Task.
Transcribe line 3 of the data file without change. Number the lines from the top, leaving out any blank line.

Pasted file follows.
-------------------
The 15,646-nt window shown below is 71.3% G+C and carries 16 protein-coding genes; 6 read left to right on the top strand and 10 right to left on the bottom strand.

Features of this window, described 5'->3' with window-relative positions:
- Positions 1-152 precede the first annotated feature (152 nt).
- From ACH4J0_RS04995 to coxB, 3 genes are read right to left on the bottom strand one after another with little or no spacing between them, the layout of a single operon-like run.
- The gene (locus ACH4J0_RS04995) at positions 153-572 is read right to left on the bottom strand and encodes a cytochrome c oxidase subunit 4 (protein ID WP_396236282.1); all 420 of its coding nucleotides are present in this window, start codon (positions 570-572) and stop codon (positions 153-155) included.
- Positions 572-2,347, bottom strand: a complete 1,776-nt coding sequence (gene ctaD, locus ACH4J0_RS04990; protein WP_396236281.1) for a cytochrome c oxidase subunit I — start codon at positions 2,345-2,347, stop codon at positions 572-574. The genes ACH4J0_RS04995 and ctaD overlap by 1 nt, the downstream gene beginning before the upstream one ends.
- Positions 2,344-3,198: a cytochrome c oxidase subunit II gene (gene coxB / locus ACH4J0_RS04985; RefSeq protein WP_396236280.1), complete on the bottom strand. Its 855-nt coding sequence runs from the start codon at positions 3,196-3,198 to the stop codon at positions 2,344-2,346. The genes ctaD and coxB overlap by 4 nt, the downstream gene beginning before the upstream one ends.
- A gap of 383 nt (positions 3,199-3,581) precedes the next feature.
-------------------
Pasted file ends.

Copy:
- Positions 1-152 precede the first annotated feature (152 nt).